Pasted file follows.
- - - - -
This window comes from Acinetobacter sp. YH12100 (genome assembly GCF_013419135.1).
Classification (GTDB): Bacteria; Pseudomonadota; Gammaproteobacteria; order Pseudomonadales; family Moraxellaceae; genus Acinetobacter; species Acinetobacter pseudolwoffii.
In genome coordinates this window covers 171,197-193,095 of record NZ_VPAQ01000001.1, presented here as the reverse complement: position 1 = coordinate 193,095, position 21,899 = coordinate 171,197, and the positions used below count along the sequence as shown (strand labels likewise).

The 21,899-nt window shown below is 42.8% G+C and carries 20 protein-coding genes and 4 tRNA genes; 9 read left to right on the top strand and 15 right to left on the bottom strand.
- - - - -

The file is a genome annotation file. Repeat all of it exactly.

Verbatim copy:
This window comes from Acinetobacter sp. YH12100 (genome assembly GCF_013419135.1).
Classification (GTDB): Bacteria; Pseudomonadota; Gammaproteobacteria; order Pseudomonadales; family Moraxellaceae; genus Acinetobacter; species Acinetobacter pseudolwoffii.
In genome coordinates this window covers 171,197-193,095 of record NZ_VPAQ01000001.1, presented here as the reverse complement: position 1 = coordinate 193,095, position 21,899 = coordinate 171,197, and the positions used below count along the sequence as shown (strand labels likewise).

The 21,899-nt window shown below is 42.8% G+C and carries 20 protein-coding genes and 4 tRNA genes; 9 read left to right on the top strand and 15 right to left on the bottom strand.